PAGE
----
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A tree stump painted in a Des Moines front yard. Photo: Gene J. Puskar/AP

This was the worst week for Democrats since Donald Trump’s election-night shocker of 2016.

Why it matters: In less than 200 hours, Democrats botched Iowa, watched Trump hit an all-time popularity high, debated ousting the DNC chair, and watched a socialist soar and an ideological civil war intensify.

  • Axios' Margaret Talev reports from New Hampshire that amid real enthusiasm at candidate rallies, there's an underlying unease about unifying the party enough to get the kind of turnout needed to win in November.

What we're hearing: There's a new fatalism in my conversations with Democrats, with many telling me that what once seemed unthinkable — Trump's re-election in November — is now starting to look more likely than ever.

  • In a CNN segment this morning that included Friday's rosy economic statistics, a graphic asked: "IS TRUMP'S RE-ELECTION PATH WIDENING?"
  • This is all the more galling to Democrats because they believe he truly sees himself "above the law," as House Intelligence Chairman Adam Schiff tweeted Friday night, after Trump's impeachment acquittal.

Reality check: A New York Times live fact-check blog on Trump's State of the Union address on Tuesday came up with 8 statements labeled "misleading," 7 "lacks"/"needs context," 6 "false," 5 "true," 4 'exaggerated," 3 "mostly true," 2 "partly true," 1 "weighted but mostly true" and 1 "lacks evidence."

  • The entries became shorthand for how Democrats see the presidency.

Between the lines: Talk to well-wired Republicans and they'll tell you Trump is fully capable of self-sabotage — that enough exhausted voters will finally say: "Just make it stop." But here's why Dems are apoplectic about the terrain:

  • In the Gallup poll this week that put Trump at 49% approval, a record for his presidency, just 1% had no opinion — leaving few persuadables.
  • Whoever is ultimately nominated will start in a tremendous hole against a Trump campaign has been relentlessly organized and optimized over the past three years. Axios' Sara Fischer has documented how the Trump campaign is mastering Facebook and Google ads.
  • The constant Trump rallies serve as an ongoing dry run for Election Day, with eye-popping metrics.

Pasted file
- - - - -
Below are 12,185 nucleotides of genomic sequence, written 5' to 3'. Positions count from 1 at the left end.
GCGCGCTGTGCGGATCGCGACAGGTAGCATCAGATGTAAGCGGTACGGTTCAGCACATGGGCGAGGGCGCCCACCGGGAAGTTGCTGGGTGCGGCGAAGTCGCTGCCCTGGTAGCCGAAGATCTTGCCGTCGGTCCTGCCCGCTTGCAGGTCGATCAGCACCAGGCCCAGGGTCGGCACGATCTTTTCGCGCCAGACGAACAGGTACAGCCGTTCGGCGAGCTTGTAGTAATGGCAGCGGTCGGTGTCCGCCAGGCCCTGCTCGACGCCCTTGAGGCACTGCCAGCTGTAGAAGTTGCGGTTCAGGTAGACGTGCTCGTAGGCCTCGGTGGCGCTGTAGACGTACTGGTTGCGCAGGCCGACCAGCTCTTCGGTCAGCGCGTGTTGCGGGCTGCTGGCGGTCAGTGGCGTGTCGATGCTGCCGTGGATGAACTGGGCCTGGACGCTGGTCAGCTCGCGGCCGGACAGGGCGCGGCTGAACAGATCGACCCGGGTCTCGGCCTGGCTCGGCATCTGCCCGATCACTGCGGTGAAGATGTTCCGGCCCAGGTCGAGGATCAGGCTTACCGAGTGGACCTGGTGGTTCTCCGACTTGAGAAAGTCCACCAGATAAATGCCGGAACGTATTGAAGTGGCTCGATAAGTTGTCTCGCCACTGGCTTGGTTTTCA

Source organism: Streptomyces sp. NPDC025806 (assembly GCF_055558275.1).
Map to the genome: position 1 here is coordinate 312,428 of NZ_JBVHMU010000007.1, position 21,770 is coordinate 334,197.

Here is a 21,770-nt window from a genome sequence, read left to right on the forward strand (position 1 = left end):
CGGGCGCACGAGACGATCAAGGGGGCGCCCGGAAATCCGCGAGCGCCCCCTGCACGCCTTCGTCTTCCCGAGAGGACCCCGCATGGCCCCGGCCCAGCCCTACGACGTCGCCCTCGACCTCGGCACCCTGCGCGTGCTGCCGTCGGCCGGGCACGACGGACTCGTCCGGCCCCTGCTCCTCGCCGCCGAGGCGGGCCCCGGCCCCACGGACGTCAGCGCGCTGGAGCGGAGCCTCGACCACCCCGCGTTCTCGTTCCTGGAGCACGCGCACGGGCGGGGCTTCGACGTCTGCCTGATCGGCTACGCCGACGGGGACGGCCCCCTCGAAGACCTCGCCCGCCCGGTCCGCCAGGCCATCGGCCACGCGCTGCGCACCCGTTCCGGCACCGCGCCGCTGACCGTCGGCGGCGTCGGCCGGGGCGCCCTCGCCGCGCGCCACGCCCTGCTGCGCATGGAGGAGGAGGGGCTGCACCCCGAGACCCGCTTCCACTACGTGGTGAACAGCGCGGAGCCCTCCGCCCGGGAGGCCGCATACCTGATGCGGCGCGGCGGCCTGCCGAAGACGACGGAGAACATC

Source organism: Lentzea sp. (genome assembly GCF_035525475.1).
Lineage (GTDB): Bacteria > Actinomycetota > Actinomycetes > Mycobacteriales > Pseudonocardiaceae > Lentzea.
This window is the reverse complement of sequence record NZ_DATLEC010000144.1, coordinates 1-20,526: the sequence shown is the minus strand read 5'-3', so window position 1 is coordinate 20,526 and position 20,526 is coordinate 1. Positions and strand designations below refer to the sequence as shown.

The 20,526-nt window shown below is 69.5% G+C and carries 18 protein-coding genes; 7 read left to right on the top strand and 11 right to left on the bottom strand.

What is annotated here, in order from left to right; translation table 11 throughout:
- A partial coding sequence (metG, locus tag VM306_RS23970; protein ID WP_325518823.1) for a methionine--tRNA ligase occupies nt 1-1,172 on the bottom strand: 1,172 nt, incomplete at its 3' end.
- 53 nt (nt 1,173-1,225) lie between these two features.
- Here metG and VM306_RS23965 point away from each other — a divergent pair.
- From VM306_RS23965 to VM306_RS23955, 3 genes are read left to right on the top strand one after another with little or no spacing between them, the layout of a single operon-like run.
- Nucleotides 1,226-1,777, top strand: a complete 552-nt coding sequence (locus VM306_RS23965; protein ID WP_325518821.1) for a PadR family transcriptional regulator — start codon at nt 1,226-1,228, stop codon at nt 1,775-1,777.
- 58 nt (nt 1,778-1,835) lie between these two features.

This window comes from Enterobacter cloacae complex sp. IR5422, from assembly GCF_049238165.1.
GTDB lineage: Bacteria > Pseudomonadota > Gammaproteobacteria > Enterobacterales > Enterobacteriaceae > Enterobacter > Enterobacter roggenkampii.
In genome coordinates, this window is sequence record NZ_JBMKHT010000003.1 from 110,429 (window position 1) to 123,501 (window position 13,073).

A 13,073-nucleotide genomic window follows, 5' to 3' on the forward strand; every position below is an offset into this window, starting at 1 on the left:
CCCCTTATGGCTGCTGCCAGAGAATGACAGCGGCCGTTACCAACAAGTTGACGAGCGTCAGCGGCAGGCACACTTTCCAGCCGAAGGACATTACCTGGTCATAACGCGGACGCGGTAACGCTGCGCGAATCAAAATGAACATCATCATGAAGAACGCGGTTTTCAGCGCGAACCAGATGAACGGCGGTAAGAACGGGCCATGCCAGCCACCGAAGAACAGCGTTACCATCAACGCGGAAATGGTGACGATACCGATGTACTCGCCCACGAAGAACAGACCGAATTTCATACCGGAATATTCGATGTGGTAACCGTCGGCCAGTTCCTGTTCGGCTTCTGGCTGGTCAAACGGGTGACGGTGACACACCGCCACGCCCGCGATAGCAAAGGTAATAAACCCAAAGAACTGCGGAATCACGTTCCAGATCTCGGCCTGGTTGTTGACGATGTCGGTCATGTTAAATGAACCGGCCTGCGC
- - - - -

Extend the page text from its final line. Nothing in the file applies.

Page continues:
What's next: Recriminations over the botched count of the Iowa caucuses are continuing into a second week. Rep. James Clyburn, the highest-ranking African American in the House, told C-SPAN "Newsmakers" (via AP):

  • "There are some serious discussions taking place here on Capitol Hill as to what ought to happen at the DNC."
  • Asked whether DNC chair Tom Perez must go, Clyburn said: "That's a decision for him."

P.S. Changing tides:

  • WashPost, Oct. 28: "'It feels like a horror movie': Republicans feel anxious and adrift defending Trump," by Robert Costa and Phil Rucker.
  • WashPost, yesterday: "'Tempted to despair': Trump’s resilience causes Democrats to sound the alarm," by Robert Costa and Phil Rucker.
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Go deeper

1 hour ago - Health

U.S. ahead of pace on vaccines

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The U.S. is now vaccinating an average of 2 million people a day, up from 1.3 million in early February.

Why it matters: That puts us on track to hit President Biden's goal of 100 million doses a month ahead of schedule.

Updated 3 hours ago - Politics & Policy

Harris breaks tie as Senate proceeds with lengthy debate on COVID relief bill

Photo: Oliver Contreras/Bloomberg via Getty Images

The Senate on Thursday voted 51-50 — with Vice President Kamala Harris breaking the tie — to proceed to debate on President Biden's $1.9 trillion coronavirus rescue package, likely setting up a final vote this weekend.

The state of play: Sen. Ron Johnson (R-Wis.) is forcing the Senate clerk to read the entire 628-page bill on the floor, a procedural move that will likely add 10 hours to the 20 hours already allotted for debate.

4 hours ago - World

Netanyahu campaigns against Biden's plan to save Iran deal

Netanyahu campaigns at a gym last month. Photo: Pool/AFP via Getty

Israeli Prime Minister Benjamin Netanyahu indirectly criticized the Biden administration for its intention to return to the Iran nuclear deal and told his supporters he was prepared to "stand against the entire world" to stop it.

Why it matters: This is a major change of tune for Netanyahu, who had been careful in his statements on the Iran deal and avoided publicly criticizing President Biden. The statement was part of Netanyahu's attempt to rally his base ahead of Israel's election on March 23.